Although there are early examples of location-based mobile games, even commercial ones, it is still not completely understood how the physical challenges (locomotion) of such a game interact with the strategic elements (reasoning) and how each contributes to the game playing experience. Our Geogames framework (http://www.kinf.wiai.uni-bamberg.de/geogames/) has been designed to systematically explore that issue. This framework enables a game designer to turn almost any classical board game or card game – together with its specific form of strategic reasoning – into a location-based mobile game. A special synchronization mechanism controls the spatio-temporal game flow of a Geogame and permits the seamless integration of educational content.


Further topics in this talk are the spatial separation of players, Geogames for linear game boards, where players are only interested to move in one direction, and the design principles for location-based mobile games with purpose.

Speaker Bio:
Sebastian Matyas is a PhD candidate at the Chair of Computing in the Cultural Sciences and research assistant at the Laboratory for Semantic Information Technology since 2004 at the University of Bamberg. In his PhD project he is interested in data quality aspects of geospatial documents created by communities of voluntary contributors. His other main research interests are in the field of semantic information technology, spatial data handling and mobile applications, especially location-based mobile games. As part of his further scientific tasks he has done reviewing work for the German Artificial Intelligence (KI 2006), the Geographic Information Science (AGILE 2007), the Advances in Computer Entertainment (ACE 2008) and the Computer Human Interaction (CHI 2009) conference. Furthermore he was part of the program committee for the Gameo-On NA (2006 and 2007) and the Game-On (2007) conference series.e co-founded the ethnographic research group that eventually became People and Practices Research, and Tektronix Laboratories, where he developed qualitative design methodologies and built advanced interface prototypes.

Parking:

Visitors coming to this talk from off-campus locations should obtain a visitors' parking pass from the Centennial Campus Visitors' Center and park in the Partners Way Parking Deck. For Specific directions, see this map (pdf). Note that this map directs you to EB2. This talk is held in EB2, shown on the map adjacent to EB1.


R. Michael Young
Director, Liquid Narrative Group
Department of Computer Science, NC State University
http://liquidnarrative.csc.ncsu.edu/rmy





--
Benjamin Watson
Design Graphics Lab
Associate Professor
Dept. Computer Science
North Carolina State University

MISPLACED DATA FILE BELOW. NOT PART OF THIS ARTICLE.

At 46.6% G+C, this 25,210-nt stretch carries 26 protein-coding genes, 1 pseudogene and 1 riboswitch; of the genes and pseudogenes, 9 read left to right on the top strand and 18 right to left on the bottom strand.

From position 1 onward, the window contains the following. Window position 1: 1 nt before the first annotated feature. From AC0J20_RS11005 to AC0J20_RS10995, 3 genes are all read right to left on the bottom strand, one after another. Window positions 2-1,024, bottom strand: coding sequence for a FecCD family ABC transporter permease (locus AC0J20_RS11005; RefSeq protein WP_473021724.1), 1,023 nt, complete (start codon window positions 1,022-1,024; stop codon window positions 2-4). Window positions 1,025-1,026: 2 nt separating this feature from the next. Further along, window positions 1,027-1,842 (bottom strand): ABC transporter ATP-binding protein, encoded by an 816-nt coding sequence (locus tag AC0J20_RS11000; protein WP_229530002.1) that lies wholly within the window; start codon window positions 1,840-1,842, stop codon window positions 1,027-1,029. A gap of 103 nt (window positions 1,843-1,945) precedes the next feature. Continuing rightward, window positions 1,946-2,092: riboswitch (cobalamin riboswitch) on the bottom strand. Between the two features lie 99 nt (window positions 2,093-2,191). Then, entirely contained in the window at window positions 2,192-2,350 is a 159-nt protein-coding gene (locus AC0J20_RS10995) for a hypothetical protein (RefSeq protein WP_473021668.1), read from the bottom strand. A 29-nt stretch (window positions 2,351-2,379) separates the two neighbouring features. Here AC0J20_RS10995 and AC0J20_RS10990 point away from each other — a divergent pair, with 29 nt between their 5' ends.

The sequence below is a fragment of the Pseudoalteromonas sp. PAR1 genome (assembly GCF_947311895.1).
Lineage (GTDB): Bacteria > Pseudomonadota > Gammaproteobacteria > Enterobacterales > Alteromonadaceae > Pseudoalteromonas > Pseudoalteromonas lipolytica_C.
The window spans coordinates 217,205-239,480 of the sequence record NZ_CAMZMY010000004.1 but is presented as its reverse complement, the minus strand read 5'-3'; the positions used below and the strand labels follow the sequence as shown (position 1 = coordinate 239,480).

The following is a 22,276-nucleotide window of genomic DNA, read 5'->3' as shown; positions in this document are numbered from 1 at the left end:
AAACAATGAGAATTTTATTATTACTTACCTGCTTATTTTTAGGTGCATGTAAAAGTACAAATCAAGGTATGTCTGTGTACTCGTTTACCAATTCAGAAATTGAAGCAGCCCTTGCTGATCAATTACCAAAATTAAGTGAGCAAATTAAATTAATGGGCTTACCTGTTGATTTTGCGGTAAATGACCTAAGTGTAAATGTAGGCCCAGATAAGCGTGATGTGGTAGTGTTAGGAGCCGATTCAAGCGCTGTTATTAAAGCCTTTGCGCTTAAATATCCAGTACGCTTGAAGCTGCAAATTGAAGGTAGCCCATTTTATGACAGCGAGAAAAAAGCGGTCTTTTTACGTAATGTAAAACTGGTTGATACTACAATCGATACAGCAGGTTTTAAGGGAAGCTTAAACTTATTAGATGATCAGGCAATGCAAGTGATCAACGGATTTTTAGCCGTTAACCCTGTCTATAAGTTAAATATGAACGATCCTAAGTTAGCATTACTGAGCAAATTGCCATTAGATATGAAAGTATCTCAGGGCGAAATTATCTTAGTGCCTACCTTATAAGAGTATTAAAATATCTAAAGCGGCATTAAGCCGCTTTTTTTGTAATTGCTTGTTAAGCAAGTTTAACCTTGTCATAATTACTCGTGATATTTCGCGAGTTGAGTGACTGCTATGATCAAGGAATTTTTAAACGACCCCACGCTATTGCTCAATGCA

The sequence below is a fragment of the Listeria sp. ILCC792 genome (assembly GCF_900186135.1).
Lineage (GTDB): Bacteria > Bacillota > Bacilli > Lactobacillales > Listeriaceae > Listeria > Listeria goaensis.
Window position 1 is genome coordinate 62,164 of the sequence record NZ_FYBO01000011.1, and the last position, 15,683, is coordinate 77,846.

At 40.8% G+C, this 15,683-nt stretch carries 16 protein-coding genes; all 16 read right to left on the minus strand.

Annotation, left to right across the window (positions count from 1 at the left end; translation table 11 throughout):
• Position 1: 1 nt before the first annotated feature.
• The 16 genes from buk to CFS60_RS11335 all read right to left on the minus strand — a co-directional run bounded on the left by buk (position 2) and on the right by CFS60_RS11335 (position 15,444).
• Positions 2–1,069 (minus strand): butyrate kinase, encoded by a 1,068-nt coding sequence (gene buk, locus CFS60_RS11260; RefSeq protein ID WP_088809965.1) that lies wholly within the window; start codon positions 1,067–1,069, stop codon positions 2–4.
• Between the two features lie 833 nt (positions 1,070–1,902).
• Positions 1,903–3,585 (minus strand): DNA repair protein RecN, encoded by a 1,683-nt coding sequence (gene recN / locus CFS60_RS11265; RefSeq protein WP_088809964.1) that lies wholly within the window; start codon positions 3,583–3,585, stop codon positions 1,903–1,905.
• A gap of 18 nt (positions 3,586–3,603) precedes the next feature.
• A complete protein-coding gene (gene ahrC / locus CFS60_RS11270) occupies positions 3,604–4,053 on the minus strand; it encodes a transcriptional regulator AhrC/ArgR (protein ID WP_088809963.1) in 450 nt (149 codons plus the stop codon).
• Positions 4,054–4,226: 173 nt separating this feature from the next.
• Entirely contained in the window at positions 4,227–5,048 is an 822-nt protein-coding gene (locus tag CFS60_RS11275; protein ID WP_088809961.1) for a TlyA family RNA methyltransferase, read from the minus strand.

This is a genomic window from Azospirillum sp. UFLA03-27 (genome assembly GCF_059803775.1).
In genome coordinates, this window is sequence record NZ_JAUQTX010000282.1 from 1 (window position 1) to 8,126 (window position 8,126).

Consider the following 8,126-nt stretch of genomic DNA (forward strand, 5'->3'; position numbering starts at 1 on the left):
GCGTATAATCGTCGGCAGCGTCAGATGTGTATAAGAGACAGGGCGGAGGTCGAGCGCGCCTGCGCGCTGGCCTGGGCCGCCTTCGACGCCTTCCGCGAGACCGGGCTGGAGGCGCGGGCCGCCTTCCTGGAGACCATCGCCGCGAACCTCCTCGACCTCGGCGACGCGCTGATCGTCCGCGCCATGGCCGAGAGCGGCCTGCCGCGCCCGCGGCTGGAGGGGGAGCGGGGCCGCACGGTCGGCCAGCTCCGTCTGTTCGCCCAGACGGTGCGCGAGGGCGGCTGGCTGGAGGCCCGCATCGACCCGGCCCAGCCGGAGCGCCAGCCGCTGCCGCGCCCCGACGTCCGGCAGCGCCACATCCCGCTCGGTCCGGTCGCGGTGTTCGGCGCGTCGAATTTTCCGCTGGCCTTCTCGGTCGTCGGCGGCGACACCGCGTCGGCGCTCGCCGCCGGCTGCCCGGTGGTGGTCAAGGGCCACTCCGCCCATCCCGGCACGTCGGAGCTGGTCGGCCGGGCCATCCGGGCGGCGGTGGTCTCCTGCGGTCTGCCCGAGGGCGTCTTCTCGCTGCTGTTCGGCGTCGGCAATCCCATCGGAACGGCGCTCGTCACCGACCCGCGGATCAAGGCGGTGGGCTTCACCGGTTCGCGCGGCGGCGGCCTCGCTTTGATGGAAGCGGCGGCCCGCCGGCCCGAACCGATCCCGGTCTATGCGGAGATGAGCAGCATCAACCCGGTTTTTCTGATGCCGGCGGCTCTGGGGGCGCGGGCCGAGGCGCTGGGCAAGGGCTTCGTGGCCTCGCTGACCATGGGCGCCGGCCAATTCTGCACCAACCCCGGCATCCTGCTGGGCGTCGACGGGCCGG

EBII 2280, 890 Oval Dr, Box 8206
Raleigh, NC 27695-8206
Phone: 919-513-0325
Fax: 919-515-7896
Lab: 919-513-0847
Email: bwatson@ncsu.edu
URL: http://designgraphics.ncsu.edu/

Course: analyzing messy human data

Folks,

Simon Hsiang, a collaborator, is teaching an interesting course on optimizing and analyzing messy human-generated data.

Best,

Ben.

***

Ben,

 

I am offering ISE794 next semester.  It is a course on how to find a satisficing solution based on ambiguous human opinions, uncertain situations, and unreliable data. The syllabus is attached, and I will have the lecture notes ready for review.  I call it the "touchy-feely" optimization, though the official course title is risk assessment. 

 

At any rate, could you pass the syllabus to your students with similar research interest?

 

Thank you

 

Simon M. Hsiang, PhD PE CPE

Associate Professor

 

Department of Industrial and System Engineering

446 Daniels Hall

111 Lampe Drive

Raleigh, NC 27695-7906

Phone (919) 513-7208

email: smhsiang@ncsu.edu

 




--
Benjamin Watson
Design Graphics Lab
Associate Professor
Dept. Computer Science
North Carolina State University
EBII 2280, 890 Oval Dr, Box 8206
Raleigh, NC 27695-8206
Phone: 919-513-0325
Fax: 919-515-7896
Lab: 919-513-0847
Email: bwatson@ncsu.edu
URL: http://designgraphics.ncsu.edu/

Wednesday, May 27, 2009

Find: In defense of eye candy

Hello folks,

From former lab alum Chris Sexton. It touches on many themes of interest in our lab:

Here's an interesting light read on aesthetics and design. Thought it was worth passing on:

http://www.alistapart.com/articles/indefenseofeyecandy

Best,

Ben.

Wednesday, May 20, 2009

Find: new display tech

From Chris Healey, new display tech is reflective, color, and interactive: http://www.pixelqi.com/products#